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All About Lousiana Crawfish

What looks, tastes, and smells like seafood, but doesn't come from the sea? It's the Louisiana Crawfish – also known as Procambarus Clarki and
the Red Swamp Crayfish, a freshwater shellfish that is considered a Louisiana delicacy. Crawfish resemble tiny lobsters, and are referred to by several common names, including crawdads, crawfish, river crab, and mudbugs.

Adult Louisana Crawfish range from 3 to 5 inches and 1.8 ounces to 2.8 ounces. The natural habitat for the Louisiana Crawfish is from northern Mexico to Florida, and north to southern Illinois and Ohio.

The Louisiana Crawfish is well suited to both aquaponics and major commercial aquaculture operations. It is a very hardy species that can tolerate a wide range of environmental conditions, including low oxygen levels, poor water conditions, and both low and high water temperatures, though the Louisiana Crawfish thrives in temperatures between 72˚ and 86˚ F. Its ease of reproduction and lack of free-living larval stages are other reasons this crustacean has been widely coveted for culturing ponds and aquaponics systems around the world.

Louisiana Crawfish Diet
Crawdads are scavengers. They are a bottom dweller and will eat anything they come across, as they are opportunistic eaters. They will eat all of the leftover food your fish miss, as well as detritus and other waste off the bottom of your aquarium. A healthy diet includes both vegetables and animal proteins. The primary diet should include
plant detritus, plant seeds, green plant material, insect larvae, tadpoles, snails, high-protein fish and crustacean sinking food.

Reproduction
To be successful in the maintenance and reproduction of brood stock in indoor holding systems, be sure to:
* Select healthy mature adults
* Maintain warm temperatures (preferably between 72˚ and 86˚ F)
* Maintain good water quality
* Provide proper nutrition
* Isolate berried females (females carrying eggs)
to hatching tanks

In a hatchery, Louisiana Crawfish can spawn almost continuously throughout the year if conditions are suitable. They generally reach sexual maturity by the age of three to six months. During reproduction, the male makes a small sperm packet and places it on the female's stomach. The female's eggs are then passed through the sperm packet, then attached to the swimmerets on the tail. The female will release her eggs between several weeks to months after mating occurs, depending on water quality, food supply and other various conditions. She will then brood her eggs for six to 10 weeks, depending on water temperature.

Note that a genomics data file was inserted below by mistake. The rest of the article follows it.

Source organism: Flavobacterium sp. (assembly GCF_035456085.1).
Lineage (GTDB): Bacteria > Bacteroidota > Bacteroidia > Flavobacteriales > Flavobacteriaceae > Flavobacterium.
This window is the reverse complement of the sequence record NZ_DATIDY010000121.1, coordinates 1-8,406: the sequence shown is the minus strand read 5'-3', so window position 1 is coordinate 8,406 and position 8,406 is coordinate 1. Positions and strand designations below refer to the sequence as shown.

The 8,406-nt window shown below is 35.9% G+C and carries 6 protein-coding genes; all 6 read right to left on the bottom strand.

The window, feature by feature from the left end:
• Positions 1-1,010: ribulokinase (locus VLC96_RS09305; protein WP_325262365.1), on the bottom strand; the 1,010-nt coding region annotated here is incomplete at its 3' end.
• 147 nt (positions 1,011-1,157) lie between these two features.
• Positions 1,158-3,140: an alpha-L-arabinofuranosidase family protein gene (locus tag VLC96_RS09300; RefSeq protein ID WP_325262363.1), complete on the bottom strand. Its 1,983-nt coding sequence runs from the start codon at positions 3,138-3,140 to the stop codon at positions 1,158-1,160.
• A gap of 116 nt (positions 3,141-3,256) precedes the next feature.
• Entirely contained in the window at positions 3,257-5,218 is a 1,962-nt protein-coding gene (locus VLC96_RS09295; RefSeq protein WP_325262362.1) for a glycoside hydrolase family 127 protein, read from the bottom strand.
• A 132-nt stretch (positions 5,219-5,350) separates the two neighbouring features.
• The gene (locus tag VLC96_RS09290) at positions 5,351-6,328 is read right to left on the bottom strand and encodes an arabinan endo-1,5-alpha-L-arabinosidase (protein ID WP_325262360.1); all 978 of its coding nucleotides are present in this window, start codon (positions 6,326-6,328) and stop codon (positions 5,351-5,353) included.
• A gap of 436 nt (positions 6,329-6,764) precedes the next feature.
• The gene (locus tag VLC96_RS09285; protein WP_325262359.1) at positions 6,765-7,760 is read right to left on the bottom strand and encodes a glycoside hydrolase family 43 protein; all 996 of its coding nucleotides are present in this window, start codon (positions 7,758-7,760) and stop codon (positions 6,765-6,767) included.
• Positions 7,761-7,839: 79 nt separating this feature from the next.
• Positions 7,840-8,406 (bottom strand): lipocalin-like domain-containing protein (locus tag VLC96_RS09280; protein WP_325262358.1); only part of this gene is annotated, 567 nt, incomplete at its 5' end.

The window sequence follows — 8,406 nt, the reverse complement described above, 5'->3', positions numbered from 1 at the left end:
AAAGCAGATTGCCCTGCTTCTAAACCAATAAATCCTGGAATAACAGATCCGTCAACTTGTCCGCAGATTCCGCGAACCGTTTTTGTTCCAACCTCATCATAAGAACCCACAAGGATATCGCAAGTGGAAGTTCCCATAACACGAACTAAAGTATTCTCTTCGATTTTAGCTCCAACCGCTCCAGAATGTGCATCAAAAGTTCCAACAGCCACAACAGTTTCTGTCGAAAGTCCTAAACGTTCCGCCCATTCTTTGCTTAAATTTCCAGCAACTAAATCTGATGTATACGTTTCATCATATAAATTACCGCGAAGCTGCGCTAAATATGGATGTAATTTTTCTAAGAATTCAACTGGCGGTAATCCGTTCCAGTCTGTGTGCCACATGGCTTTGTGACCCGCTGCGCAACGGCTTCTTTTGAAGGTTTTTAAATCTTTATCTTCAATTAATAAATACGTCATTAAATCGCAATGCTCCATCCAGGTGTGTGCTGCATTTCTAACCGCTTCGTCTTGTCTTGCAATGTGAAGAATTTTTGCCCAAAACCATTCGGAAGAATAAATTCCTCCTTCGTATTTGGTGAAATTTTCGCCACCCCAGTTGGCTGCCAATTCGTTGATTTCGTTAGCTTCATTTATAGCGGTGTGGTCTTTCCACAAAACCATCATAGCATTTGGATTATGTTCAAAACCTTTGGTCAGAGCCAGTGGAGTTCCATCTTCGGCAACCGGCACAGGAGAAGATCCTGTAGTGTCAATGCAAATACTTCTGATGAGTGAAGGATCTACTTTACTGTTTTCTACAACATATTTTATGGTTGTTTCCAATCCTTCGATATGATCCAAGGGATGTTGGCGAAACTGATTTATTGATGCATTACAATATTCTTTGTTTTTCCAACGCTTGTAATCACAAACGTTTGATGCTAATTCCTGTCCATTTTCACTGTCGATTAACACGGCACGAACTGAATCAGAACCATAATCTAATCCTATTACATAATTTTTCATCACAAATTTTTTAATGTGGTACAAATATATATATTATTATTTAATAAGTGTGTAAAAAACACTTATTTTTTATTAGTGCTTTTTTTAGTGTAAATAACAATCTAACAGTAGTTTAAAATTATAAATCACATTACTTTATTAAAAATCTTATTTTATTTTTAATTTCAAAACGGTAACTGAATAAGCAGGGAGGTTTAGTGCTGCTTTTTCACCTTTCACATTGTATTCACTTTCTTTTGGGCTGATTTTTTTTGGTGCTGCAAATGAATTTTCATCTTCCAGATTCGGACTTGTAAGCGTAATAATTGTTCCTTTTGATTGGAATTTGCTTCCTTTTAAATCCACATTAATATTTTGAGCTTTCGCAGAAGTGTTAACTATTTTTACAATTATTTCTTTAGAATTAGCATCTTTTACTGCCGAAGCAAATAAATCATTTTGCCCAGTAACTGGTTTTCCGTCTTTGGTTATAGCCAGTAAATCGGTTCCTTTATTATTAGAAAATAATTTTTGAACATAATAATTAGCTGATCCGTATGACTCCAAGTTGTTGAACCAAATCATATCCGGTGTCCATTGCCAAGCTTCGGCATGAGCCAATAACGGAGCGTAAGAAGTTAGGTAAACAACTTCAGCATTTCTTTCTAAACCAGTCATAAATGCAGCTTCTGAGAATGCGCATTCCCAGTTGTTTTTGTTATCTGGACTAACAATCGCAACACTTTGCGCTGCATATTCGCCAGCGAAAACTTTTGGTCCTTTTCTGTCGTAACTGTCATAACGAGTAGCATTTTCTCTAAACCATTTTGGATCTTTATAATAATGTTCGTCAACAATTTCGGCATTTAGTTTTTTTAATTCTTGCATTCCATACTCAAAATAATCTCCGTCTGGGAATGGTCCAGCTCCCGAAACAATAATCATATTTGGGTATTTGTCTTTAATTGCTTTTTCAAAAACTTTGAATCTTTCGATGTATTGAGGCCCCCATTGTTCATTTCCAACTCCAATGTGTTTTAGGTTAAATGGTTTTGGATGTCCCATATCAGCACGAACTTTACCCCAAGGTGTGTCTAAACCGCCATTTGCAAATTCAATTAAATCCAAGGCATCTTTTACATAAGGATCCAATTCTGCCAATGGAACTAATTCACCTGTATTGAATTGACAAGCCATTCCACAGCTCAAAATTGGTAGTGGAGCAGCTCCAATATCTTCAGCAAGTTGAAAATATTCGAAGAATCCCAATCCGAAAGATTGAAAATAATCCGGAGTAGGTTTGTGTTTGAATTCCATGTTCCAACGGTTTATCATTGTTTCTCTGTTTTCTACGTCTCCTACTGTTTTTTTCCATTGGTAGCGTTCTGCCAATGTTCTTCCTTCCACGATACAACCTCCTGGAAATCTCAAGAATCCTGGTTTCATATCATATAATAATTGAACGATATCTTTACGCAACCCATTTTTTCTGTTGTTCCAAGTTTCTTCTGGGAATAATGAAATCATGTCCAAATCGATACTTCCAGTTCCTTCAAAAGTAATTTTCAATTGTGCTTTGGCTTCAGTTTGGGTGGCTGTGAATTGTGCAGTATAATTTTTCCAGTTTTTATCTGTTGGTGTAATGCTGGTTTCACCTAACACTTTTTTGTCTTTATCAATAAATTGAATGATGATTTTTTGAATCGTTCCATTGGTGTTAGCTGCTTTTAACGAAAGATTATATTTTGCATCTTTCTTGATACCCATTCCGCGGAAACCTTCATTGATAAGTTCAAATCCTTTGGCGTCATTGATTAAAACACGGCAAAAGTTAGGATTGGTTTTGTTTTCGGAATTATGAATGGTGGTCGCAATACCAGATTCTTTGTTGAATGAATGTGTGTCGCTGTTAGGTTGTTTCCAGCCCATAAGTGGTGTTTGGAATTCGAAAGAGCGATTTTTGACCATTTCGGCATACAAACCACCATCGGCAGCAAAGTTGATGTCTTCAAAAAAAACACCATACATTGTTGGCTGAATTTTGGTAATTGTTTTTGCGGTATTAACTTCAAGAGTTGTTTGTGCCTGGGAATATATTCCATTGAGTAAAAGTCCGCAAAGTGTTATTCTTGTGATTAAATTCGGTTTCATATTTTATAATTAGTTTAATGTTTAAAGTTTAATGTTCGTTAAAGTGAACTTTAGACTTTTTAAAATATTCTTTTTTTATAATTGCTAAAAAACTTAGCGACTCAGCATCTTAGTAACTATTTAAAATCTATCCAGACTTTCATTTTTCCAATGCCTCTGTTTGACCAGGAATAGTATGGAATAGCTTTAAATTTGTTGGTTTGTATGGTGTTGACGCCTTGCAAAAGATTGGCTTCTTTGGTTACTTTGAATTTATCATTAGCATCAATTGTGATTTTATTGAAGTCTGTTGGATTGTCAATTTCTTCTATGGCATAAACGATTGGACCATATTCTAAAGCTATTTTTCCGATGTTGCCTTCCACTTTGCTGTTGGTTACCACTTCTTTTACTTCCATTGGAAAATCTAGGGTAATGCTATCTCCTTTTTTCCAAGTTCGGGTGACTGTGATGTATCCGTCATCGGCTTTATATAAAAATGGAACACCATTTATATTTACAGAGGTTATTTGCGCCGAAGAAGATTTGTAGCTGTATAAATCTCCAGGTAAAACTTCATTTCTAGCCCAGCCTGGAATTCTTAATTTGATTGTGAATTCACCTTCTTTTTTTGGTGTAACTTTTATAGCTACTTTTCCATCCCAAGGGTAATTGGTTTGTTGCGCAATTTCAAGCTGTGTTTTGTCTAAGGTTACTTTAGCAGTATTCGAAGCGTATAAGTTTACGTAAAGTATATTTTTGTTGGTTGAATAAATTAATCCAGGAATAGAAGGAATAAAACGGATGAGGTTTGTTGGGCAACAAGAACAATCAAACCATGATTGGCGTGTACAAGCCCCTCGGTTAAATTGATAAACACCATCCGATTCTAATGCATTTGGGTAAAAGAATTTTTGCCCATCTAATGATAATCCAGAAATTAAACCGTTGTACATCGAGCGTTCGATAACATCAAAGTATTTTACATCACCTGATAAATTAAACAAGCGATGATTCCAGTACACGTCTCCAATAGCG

The number of eggs laid varies with the size and condition of the females, but it usually ranges from 100 to 500 eggs. When hatched, fry are generally 5 mm long at two days old, growing to 2 cm about one month later, and up to 3.2 inches within three months.

Broodstock And Hatchery
Breeding tanks should be checked every one to two weeks for berried females. Once the fertilized eggs are affixed to the female's pleopods, "swimmeretts" situated on the underside of the tail, It is highly recommended that berried females be moved to a separate tank. Berried females should be carefully netted, keeping them with their abdomen curled around the eggs during transfer to hatching tanks. (to prevent egg loss). Incubation takes approximately six to 10 weeks and the newly hatched juveniles rapidly become independent. The hatching tank will then become the nursery tank for raising the young Louisiana Crawfish.

Louisiana Crawfish are cannibalistic, so they do require housing. PVC pipe sections in multiple sizes, mesh bags, burlap, rocks, or anything that the crawfish can climb through and hide in for shelter will suffice. Young crawfish will moult many times during their first year of life, as they grow quickly. The shed exoskeleton (moulted shell) is used as a source of calcium and is typically eaten by its owner or other crawfish. The fry prefer vegetable food, boiled lettuce leaves left to decay, along with a high-protein sinking pellet. Fry are very cannibalistic, so for a higher survival ratio, a large tank is required.


Louisiana Crawfish as Pets
Crawfish can be an exciting addition to your aquarium. The ideal tank environment consists of about 5 inches of aquarium sand or gravel on the bottom with pipes, tunnels, decorative rocks and caves. You can plant hardy plants in the aquarium, but small, weaker plants won't survive. You will want to make sure the aquarium has a filter to keep the aquarium clean. Use an aquarium heater and thermometer to measure the water temperature and maintain the aquarium between 70˚ and 85˚
F.

Plenty of cover should be included in the aquarium, including both rocks and plants, though the plants will not last long as the crawfish get larger. Crawfish have a flexible exoskeleton that is repeatedly shed as the animal grows. During shedding, they crawfish will lie slightly on its side, and will look dead, but in most cases it is not. The new shell is still soft and pliable, and during this time the crawfish is vulnerable to predators in the aquarium. If the exuvia (shed exoskeleton, moulted shell) is removed from the tank after shedding, the crawfish will likely die as this shed will be consumed for vital calcium. However, if your water has enough calcium in it, this will not be an issue.

Louisiana Crawfish are excellent escape artists! If the water level is near the top of the tank, if you have rocks and decor large enough for them to reach the surface, or if equipment such as airline tubing or heater cords extend over the side of the tank, they will climb out. To reduce the likelihood of escape, equipment should be suspended overhead so that it does not touch the sides of the tank. If housed in an aquarium, a lid may be required.


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